I’ve got a lot of great posts from the early days of my blog, when nobody was following me. I thought it would be fun to revisit some of my favorites from those days.
So today’s post is a repost. It originally appeared the first day I started my blog, January 4, 2012.
I recently watched the adorable movie Julie and Julia with the incomparable Meryl Streep and the impossibly cute Amy Adams. Yes, the movie is about blogging (and cooking), but that’s not my point. There is a scene in which Julia Child is writing to a friend, and she describes herself leaping out of bed every morning because she is so eager about her next lesson at Le Cordon Bleu.
This is how I feel about my job. I am a college instructor of English, and each time a new semester starts, I find myself leaping out of bed in the morning, usually around 5:30 or 6:00 a.m. to get ready for the day. Sometimes I need to prepare an assignment, sometimes I have unfinished grading or reading, and sometimes I just can’t wait to get to class and interact with my students.
We have lively discussions. We talk about reading, education, the environment, gender roles, feminism, cultures, societies, and many other topics. I do not teach these subjects or their content. Instead, we write about the issues. We read, we discuss, and we write. Everybody’s opinions are safe in my classroom, and we usually have a debate of some sort. I live for these moments.
“What does your class read?” you ask. Well, we read whatever essays are in the textbook or anthology I’m using that semester. However, I’m particularly fond of the book I have been using this year called The Brief McGraw Hill Reader: Issues across the Disciplines edited by Gilbert H. Muller. It is a broad collection of essays on many subjects, and most of them are short. Length is important to students, and although I sometimes worry that a brief essay will not give us enough to discuss or write about, these essays deliver almost every time.
One of my favorites is an excerpt from Narrative of the Life of Frederick Douglass, an American Slave called “Learning to Read and Write” by Frederick Douglass. Douglass recounts the difficulties he encountered in just learning how to read and write. As a slave, he was not sent to school nor encouraged to learn. In fact, he was punished. He began tricking the white boys in the area into teaching him letters, words, and eventually became literate and extremely successful.
Juxtaposed with this essay is Richard Rodriguez’s “The Lonely, Good Company of Books.” Rodriguez shares his childhood love of books, despite never having seen his parents read anything for pleasure. Rodriguez’s quest for knowledge through books is impressive and inspiring. He mentions a list of important books mentioned in a college professor’s obituary. He began to read that list. In my classroom, we fill out the popular BBC top 100 books list (from Facebook) and see who has read the most of those. I always win, but it’s fun to see what these college freshman have been exposed to in high school and to see what they hope to read in the future.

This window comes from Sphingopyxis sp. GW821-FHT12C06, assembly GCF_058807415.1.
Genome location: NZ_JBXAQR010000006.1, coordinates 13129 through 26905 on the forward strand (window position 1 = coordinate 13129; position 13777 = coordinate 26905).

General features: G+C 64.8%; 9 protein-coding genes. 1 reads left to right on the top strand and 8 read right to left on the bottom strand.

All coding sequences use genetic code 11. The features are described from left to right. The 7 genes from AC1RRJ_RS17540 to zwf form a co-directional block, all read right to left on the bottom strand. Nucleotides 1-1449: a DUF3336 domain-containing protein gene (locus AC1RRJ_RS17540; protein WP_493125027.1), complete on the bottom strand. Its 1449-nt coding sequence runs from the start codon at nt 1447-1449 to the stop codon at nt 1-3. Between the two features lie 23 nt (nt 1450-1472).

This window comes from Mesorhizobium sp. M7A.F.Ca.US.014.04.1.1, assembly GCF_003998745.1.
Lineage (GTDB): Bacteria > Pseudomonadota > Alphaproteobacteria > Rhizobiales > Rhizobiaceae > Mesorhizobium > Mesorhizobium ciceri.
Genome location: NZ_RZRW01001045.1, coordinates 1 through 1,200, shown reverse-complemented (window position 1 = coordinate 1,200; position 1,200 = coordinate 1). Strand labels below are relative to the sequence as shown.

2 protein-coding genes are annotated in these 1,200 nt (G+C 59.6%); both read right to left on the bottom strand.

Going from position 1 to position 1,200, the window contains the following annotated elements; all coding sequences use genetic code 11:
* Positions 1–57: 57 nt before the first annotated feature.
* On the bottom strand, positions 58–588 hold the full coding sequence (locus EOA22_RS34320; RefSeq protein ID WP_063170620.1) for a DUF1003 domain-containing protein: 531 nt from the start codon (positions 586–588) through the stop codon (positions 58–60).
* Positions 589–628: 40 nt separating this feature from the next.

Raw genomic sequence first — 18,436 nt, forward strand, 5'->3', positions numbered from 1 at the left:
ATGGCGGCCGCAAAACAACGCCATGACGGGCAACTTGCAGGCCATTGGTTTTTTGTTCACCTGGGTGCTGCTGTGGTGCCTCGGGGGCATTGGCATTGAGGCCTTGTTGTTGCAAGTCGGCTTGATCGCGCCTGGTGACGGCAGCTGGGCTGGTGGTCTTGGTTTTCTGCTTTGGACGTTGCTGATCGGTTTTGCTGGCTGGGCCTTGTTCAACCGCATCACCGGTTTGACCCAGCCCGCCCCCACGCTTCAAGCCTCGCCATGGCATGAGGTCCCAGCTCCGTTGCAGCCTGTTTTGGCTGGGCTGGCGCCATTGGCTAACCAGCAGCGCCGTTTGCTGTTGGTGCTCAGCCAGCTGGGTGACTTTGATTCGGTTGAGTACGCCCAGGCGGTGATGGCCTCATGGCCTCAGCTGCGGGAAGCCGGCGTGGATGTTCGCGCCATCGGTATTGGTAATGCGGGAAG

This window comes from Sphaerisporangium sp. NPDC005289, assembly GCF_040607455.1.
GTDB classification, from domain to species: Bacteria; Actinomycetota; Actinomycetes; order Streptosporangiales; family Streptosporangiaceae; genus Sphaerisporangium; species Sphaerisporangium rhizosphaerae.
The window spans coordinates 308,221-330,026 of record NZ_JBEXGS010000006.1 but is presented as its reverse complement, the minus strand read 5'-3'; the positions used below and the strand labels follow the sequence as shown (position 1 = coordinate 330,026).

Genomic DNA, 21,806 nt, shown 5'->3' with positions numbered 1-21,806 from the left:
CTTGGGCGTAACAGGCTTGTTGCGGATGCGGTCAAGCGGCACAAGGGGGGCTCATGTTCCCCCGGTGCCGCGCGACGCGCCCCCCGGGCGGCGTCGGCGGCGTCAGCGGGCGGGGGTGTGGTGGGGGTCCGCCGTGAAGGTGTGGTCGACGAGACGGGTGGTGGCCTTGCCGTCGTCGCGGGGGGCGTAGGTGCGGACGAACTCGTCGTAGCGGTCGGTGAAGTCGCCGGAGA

After reading these two essays, I see students who approach their educations with a little more sobriety, humility, and conviction. We often compare Douglass’s struggles to our own elementary school educational experiences. None of us had to trick anybody into teaching us how to read. None of us was beaten for being caught with a book. None of us has been a slave.
Other interesting essays from our textbook include Louis Menand’s “The Graduates.” Menand compares college to a giant sleepover, and tells a fascinating hypothetical story about tuna sandwiches and childhood sleepovers as his hook. Anna Quindlen, Pulitzer Prize winner, bestselling novelist, and former Newsweek columnist, has an essay titled “Sex Ed” in this collection. She makes the point that sex education should be taught in the home, but more importantly that self respect and control should be taught at home, as these qualities extend into every sphere of life.
Students like this essay collection. I like it because students like it. Last semester was my first to teach from this book. I did so blindly, reading for the first time along with the students. A few of the essays were ill placed in the syllabus and a few were dry, but overall we encountered interesting issues and found exciting ways to write about them.
In fact, after leaping out of bed this morning, I found out just how exciting my class had been. Several of my students sent emails expressing how much they miss their English 1010 class now that they have moved on to English 2010. I miss them too. We enjoyed each other’s company and found pleasure in reading and writing.